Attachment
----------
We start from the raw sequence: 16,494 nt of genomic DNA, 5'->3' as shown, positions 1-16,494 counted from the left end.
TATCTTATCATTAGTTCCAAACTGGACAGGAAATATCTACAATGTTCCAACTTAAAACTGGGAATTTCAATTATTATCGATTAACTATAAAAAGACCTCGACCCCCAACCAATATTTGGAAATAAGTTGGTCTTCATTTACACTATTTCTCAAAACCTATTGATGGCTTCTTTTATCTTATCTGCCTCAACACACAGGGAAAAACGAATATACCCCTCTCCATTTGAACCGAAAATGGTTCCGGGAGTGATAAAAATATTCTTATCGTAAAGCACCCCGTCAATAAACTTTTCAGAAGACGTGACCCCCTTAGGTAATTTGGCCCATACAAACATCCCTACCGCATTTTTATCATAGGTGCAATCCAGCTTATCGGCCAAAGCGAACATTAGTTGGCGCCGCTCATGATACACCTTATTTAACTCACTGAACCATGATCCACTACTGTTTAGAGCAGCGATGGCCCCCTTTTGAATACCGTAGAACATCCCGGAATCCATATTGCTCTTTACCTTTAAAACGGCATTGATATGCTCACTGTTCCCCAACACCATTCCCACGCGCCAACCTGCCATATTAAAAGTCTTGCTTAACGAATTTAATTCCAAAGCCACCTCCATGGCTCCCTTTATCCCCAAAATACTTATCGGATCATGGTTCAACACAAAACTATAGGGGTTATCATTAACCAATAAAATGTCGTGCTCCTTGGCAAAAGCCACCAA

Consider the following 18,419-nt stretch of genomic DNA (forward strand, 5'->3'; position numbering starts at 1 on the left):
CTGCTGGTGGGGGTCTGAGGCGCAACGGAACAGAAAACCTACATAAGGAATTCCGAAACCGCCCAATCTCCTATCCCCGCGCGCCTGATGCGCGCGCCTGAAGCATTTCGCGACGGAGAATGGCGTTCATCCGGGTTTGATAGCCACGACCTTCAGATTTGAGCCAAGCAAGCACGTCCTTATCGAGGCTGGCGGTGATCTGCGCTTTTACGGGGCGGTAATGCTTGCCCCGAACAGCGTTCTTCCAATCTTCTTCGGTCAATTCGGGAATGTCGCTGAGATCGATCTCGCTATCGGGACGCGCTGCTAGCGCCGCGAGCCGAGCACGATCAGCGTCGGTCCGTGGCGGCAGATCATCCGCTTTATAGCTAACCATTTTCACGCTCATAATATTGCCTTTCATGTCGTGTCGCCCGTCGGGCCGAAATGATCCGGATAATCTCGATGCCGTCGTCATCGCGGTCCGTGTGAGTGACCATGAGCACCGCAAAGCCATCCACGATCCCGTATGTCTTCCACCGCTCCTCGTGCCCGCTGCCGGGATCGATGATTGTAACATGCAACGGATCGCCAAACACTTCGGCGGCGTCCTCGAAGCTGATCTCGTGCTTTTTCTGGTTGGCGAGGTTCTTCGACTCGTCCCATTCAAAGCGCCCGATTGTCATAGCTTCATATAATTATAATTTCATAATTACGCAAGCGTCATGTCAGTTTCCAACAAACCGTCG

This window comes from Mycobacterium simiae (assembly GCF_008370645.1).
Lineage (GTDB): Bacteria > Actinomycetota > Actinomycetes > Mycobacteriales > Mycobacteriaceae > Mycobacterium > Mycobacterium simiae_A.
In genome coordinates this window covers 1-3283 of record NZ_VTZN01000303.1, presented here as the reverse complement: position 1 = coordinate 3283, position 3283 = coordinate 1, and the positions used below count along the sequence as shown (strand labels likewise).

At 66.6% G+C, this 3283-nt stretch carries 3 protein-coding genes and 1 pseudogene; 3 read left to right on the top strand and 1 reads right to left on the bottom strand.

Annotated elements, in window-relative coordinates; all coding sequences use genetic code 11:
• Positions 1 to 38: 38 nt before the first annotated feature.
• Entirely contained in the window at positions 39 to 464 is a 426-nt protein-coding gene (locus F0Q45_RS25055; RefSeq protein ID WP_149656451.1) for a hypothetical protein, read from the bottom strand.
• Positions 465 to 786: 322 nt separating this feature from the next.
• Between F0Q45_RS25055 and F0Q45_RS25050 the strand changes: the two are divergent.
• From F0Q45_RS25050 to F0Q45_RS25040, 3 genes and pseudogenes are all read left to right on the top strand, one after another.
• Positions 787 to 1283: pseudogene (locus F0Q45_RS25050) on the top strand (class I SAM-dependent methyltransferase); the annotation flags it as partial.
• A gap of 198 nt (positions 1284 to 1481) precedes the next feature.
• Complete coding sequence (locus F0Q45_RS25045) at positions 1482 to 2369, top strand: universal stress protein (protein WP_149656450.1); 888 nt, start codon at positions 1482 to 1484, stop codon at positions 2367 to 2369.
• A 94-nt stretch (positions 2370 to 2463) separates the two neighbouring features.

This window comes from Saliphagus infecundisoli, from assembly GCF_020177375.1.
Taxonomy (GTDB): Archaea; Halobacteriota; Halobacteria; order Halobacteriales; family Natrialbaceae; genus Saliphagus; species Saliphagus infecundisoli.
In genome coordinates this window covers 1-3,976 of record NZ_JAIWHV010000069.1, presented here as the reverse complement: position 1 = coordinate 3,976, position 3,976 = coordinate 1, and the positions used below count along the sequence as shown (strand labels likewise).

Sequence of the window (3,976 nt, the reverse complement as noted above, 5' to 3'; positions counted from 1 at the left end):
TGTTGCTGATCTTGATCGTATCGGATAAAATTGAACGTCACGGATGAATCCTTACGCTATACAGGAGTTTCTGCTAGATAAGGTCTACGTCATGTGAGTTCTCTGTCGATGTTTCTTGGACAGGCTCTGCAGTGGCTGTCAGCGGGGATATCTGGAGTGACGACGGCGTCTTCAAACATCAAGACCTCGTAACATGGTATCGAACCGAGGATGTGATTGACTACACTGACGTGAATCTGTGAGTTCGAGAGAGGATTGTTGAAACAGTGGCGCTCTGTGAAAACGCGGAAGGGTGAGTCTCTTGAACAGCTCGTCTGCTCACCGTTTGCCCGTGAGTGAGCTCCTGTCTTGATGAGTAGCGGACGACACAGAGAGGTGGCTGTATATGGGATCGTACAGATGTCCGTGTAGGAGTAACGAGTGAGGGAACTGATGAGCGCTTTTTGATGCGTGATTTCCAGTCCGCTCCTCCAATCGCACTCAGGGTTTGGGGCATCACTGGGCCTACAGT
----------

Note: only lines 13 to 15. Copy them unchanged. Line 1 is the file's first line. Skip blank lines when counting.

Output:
• Between F0Q45_RS25055 and F0Q45_RS25050 the strand changes: the two are divergent.
• From F0Q45_RS25050 to F0Q45_RS25040, 3 genes and pseudogenes are all read left to right on the top strand, one after another.
• Positions 787 to 1283: pseudogene (locus F0Q45_RS25050) on the top strand (class I SAM-dependent methyltransferase); the annotation flags it as partial.